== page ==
Last Updated: Friday - 09/24/2010
June 14, 2010
Aboriginal students rise above obstacles
Wahkotowin Society honours 23 students for their accomplishments
WESTERN CATHOLIC REPORTER
EDMONTON - The Wahkotowin (Kinship) Society has again honoured aboriginal students in Edmonton Catholic Schools who have overcome great obstacles to achieve their goals.
The society held its 22nd annual awards luncheon June 3 at the U of A Faculty Club to honour 23 students.
Common traits among the award recipients were the pride in their respective heritages, desire to be role models for other youth, determination to improve in their studies, and strong ambassadorship for their schools.
There's Grant Michetti, from Cardinal Leger Junior High School, who was described by his teachers as patient, polite, respectful, resourceful and helpful. Then there's Kayly Ann Faith Gray, from Fresh Start North, who has matured into a positive person with a drive and passion for success.
Students were showered with praise from teachers, advisors and principals during the luncheon.
Saying the opening prayer and blessing the meal was Elder Bob Cardinal. "They call this the City of Champions. I see a lot of champions here," he said.
Dr. Daniel McKennitt emceed the awards luncheon and told the guests that native people represent a significant portion of the Canadian population, but face unique problems.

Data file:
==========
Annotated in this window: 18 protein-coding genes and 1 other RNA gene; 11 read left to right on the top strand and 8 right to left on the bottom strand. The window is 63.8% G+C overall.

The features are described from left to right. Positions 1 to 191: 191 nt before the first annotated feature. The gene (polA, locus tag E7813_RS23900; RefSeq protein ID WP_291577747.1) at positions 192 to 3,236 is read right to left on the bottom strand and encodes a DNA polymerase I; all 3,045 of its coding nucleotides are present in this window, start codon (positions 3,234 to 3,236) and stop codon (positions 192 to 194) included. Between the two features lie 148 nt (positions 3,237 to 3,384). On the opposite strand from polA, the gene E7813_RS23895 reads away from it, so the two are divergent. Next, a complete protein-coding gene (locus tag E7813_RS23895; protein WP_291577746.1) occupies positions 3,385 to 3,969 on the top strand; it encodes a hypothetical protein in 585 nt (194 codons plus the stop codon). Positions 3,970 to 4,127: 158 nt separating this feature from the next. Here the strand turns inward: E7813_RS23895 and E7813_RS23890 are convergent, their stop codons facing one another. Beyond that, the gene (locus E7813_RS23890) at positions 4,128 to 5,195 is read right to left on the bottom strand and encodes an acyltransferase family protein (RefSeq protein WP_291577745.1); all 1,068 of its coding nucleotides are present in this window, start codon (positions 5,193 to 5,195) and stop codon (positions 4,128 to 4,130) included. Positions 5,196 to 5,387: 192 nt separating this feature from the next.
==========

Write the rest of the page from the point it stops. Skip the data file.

"The demographics within the aboriginal population are quite different from any other group in Canada. For one thing, the aboriginal population is young," said McKennitt. "Thirty-eight per cent of the aboriginal population is under the age of 15, compared with just 21 per cent of the non-aboriginal population."
HIGH SCHOOL COMPLETION
He cited a news story that stated less than 40 per cent of aboriginal students graduate high school. Alberta has even worse results, with about 25 per cent of aboriginals finishing Grade 12.
"Be proud in receiving these awards. Aboriginal youth must become empowered and take control of your lives and your health," said McKennitt.
As a medical doctor, he knows firsthand that the health of Canada's young aboriginal people is in jeopardy. He founded the Aboriginal Health Group at the University of Alberta, bringing attention to the city's aboriginal community and the health issues affecting them. He also developed Butt Out, a tobacco awareness program for youth.
"Rates of diabetes, suicide, sexually transmitted diseases, injury and pregnancy - the list goes on - are all higher in our aboriginal youth populations.
"Our aboriginal youth are living in poverty, and put into culturally inappropriate and insensitive settings. They are losing more of their identity every day," he said.
McKennitt took great pleasure in seeing the aboriginal youth in the audience who have succeeded in many endeavours, including academics, sports, art, and music.
"I encourage all of you to seek out a mentor and support person, a teacher, a friend, an elder, someone you can talk to when you're not so sure of things," he told the students.
Standouts among the award winners were Daniel Halbauer (Louis St. Laurent Junior High), Threna Marie Waskahat (Partners for Youth) and honour student Megan Leween (St. Elizabeth Seton).
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